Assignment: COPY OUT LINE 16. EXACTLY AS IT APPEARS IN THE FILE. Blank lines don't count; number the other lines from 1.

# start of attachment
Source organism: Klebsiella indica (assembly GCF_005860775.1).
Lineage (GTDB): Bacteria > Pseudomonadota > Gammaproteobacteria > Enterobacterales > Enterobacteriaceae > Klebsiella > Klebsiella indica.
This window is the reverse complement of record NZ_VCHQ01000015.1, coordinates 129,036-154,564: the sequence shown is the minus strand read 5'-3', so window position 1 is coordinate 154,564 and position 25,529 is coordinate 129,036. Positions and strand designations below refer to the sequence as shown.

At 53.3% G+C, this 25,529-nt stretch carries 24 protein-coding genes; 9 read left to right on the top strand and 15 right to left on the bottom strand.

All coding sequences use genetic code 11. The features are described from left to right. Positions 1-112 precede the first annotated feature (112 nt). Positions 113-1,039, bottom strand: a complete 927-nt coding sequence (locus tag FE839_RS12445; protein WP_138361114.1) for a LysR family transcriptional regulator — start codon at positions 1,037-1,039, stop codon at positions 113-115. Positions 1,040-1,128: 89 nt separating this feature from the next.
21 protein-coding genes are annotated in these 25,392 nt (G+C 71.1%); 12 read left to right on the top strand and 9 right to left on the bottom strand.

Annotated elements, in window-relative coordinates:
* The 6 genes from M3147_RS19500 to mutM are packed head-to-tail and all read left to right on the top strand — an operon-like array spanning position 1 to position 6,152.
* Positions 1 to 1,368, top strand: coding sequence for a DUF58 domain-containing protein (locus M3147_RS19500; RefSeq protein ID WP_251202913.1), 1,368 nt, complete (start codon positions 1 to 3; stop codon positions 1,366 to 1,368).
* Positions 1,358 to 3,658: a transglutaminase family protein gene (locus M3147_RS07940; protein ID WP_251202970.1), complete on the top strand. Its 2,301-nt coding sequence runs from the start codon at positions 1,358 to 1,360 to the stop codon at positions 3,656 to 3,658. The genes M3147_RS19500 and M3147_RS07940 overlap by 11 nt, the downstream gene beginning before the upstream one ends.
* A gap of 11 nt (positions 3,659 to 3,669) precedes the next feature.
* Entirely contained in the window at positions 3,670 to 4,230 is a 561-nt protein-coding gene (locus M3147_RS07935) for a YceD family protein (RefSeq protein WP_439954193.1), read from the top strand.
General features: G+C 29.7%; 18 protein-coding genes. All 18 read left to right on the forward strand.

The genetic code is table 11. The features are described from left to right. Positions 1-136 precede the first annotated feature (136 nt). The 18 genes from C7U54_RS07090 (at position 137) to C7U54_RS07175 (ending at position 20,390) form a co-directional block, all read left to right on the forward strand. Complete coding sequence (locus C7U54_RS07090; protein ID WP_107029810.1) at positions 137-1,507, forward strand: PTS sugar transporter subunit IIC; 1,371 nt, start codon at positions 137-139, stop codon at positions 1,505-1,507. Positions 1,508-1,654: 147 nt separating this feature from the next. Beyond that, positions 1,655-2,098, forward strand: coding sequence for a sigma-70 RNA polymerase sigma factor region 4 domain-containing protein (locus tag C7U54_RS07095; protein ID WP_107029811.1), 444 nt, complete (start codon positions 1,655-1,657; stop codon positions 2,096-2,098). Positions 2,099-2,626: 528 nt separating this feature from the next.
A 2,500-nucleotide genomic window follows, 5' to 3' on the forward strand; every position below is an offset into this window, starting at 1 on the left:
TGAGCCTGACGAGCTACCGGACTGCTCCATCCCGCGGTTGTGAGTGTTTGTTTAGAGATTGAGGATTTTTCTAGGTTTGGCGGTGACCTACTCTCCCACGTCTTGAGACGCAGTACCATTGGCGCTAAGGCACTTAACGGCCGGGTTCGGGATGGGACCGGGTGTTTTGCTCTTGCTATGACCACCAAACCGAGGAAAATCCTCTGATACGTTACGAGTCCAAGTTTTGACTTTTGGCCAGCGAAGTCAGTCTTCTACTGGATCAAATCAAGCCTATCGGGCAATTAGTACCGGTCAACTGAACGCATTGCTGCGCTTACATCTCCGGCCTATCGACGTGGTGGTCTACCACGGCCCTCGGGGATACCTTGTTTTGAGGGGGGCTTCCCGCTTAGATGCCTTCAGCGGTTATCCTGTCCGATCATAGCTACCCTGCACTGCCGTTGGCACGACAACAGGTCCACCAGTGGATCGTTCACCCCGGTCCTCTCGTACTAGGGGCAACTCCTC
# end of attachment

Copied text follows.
TGAGCCTGACGAGCTACCGGACTGCTCCATCCCGCGGTTGTGAGTGTTTGTTTAGAGATTGAGGATTTTTCTAGGTTTGGCGGTGACCTACTCTCCCACGTCTTGAGACGCAGTACCATTGGCGCTAAGGCACTTAACGGCCGGGTTCGGGATGGGACCGGGTGTTTTGCTCTTGCTATGACCACCAAACCGAGGAAAATCCTCTGATACGTTACGAGTCCAAGTTTTGACTTTTGGCCAGCGAAGTCAGTCTTCTACTGGATCAAATCAAGCCTATCGGGCAATTAGTACCGGTCAACTGAACGCATTGCTGCGCTTACATCTCCGGCCTATCGACGTGGTGGTCTACCACGGCCCTCGGGGATACCTTGTTTTGAGGGGGGCTTCCCGCTTAGATGCCTTCAGCGGTTATCCTGTCCGATCATAGCTACCCTGCACTGCCGTTGGCACGACAACAGGTCCACCAGTGGATCGTTCACCCCGGTCCTCTCGTACTAGGGGCAACTCCTC